Help shelters and rescues recover from Hurricane Sandy

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Remnants of Hurricane Sandy continue to cause strong winds and rain in Pennsylvania and Ohio, and will begin to swing northward into western New York State today.  Many people on the east coast are still displaced, and our Petfinder member shelters and adoption groups continue to report in to us as they can.

Dancer needed to evacuate!

Contact your local shelters and rescue groups to see if they need volunteers or donations. Even shelters that had no damage but had power failures may have lost vital medical supplies that must be replaced. Shelters who safely evacuated and then returned to damage-free shelters nonetheless may have incurred high costs while safely shifting pets.

Remember to take  your pets with you if you ever need to leave home in a weather emergency. A list of pet-friendly evacuation shelters, broken down by state and county, has been published on Examiner.com to assist while communities recover from Hurricane Sandy.

To reach out to assist a shelter or rescue group listed below, please click on the name of the organization. You will be taken to their Petfinder homepage which contains their contact information. Please help if you can!

Check out the groups who need help!

Maryland:

  • Lucky Cat Rescue  captured a number of feral cats before the arrival of Hurricane Sandy, to protect them from the storm. They need funds to help spay/neuter the cats and homes to place their existing adoptable pets as well as the new kittens they have rescued.

New Jersey:

  • Alley Cat Allies  (ACA) is monitoring the welfare of the Atlantic City Boardwalk cats. These feral cats have been spay/neutered, vaccinated, and cared for daily, to lower the overall population of cats on the boardwalk. ACA reports that many cats have already returned to their colonies after the devastating weather. Two have been captured for veterinary care. ACA is looking for volunteers to help monitor and assist the cats. If you live in or near Atlantic City and want to help, please contact ACA at info@alleycat.org or 240-482-1980, ext. 330. ACA would also like to hear from any feral cat caretakers who need assistance after the hurricane.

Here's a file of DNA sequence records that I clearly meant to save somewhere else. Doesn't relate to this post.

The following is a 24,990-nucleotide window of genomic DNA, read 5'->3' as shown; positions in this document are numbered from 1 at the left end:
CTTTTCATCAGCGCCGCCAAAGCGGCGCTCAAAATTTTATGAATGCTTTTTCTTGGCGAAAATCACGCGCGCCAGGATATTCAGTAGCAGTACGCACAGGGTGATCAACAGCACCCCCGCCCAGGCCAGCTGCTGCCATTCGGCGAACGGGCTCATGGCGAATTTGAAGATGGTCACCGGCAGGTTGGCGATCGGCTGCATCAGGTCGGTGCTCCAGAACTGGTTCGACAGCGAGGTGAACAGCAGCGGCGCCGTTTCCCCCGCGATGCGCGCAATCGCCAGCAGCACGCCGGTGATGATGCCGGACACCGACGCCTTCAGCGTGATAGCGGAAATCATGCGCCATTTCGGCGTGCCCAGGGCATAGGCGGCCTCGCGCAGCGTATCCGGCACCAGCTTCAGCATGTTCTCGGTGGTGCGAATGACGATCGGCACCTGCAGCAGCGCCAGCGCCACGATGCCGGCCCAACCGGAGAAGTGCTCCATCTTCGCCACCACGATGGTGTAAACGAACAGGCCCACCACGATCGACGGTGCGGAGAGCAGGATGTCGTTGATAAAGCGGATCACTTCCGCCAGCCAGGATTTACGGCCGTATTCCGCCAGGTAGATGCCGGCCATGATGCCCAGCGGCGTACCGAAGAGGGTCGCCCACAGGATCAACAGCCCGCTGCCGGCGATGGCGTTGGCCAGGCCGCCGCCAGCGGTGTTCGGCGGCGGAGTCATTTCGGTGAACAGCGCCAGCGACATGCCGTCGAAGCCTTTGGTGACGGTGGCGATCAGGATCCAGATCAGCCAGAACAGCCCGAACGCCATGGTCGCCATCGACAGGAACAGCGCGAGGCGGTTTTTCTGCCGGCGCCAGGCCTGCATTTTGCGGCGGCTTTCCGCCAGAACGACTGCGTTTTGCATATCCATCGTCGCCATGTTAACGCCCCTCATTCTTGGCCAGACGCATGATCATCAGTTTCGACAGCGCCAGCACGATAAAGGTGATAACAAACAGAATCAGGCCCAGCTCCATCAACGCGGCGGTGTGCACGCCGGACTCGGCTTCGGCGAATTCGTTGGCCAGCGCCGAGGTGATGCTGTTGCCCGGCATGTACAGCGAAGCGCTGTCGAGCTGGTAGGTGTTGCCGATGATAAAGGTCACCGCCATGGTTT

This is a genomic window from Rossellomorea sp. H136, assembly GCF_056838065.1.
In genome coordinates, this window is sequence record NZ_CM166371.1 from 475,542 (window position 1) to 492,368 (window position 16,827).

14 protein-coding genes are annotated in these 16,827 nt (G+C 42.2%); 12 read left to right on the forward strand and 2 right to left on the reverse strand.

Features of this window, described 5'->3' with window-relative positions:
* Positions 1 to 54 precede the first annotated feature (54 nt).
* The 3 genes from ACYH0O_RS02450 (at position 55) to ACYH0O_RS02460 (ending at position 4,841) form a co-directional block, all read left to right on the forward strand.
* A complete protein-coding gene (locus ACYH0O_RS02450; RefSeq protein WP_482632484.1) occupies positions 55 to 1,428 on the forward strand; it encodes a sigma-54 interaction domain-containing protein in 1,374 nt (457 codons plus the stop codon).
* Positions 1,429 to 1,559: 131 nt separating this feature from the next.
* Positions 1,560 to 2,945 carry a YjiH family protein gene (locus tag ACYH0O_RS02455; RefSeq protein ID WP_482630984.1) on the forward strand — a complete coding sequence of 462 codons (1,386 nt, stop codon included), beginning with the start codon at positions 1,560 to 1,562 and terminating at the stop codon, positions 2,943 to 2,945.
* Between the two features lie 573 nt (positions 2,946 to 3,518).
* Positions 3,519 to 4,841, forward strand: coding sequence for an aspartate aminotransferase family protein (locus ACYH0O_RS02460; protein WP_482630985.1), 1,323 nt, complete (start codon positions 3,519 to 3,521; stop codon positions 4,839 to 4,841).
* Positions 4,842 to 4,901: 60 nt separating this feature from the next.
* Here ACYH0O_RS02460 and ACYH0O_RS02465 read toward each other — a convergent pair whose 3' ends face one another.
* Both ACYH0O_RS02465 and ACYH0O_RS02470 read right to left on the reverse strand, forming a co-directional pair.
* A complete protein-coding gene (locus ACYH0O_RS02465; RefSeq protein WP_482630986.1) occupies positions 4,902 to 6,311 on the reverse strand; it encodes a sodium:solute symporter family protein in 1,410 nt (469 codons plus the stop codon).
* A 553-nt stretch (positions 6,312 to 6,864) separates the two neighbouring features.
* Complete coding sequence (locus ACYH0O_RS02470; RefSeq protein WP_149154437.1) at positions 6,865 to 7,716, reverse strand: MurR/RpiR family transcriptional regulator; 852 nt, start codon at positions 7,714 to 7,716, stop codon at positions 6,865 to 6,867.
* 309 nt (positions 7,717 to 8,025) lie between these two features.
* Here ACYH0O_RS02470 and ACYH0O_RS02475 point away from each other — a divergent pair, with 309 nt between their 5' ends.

• Abandoned Angels Rescue took 12 additional pets into their program from flooded areas and would appreciate donations for food and supplies to care for them.
  • All About Animals NJ  lost cat food, dog food and cat litter to flooding. Due to power outages, they also lost vaccines and testing supplies.  Donations to replace these are appreciated.
  • Animal Rescue R Us  lost crates, bedding, food and supplies due to flooding. Please contact them to learn their current needs.
  • Beacon Animal Rescue  evacuated their pets from the storm. The water has receded and power has been restored, so they have been safely returned.
  • Cape-Atlantic Citizens Altering the Strays (C.A.T.S). experienced flood damage to their thrift shop. Their kitten and cat rooms were inundated with water, mud and seaweed.  The cats and kittens have lost their cat trees and scratchers. All of the cats are safe in the second floor of their building, but donations will be needed to refurbish their facilities.
  • Passaic Animal Shelter lost power during the storm. Vaccines and supplies that require refrigeration were lost.

New York:

  • Horton’s Home, a very small cat rescue in Amityville, NY, was forced to evacuate. They are now sheltering in an office with three rescue cats and two pet cats The group also supports a colony of 5 other cats, but they are unable to check them in the flood.  Any help would be appreciated.
  • New York City Animal Care and Control reports that their Manhattan and Brooklyn shelters did not flood. The Staten Island Center, Bronx, and Queens shelters are closed at this time. They ask that you check their web page and Facebook for their most recent updates.

Virginia:

  • Barn Cat Buddies  is expanding their network of outdoor cat shelters to provide warm, safe hiding places for spay/neutered feral cats in storms like Hurricane Sandy. They need to purchase a large number of Rubbermaid-type tubs, sheet insulation and straw to be prepared for future storms.

 

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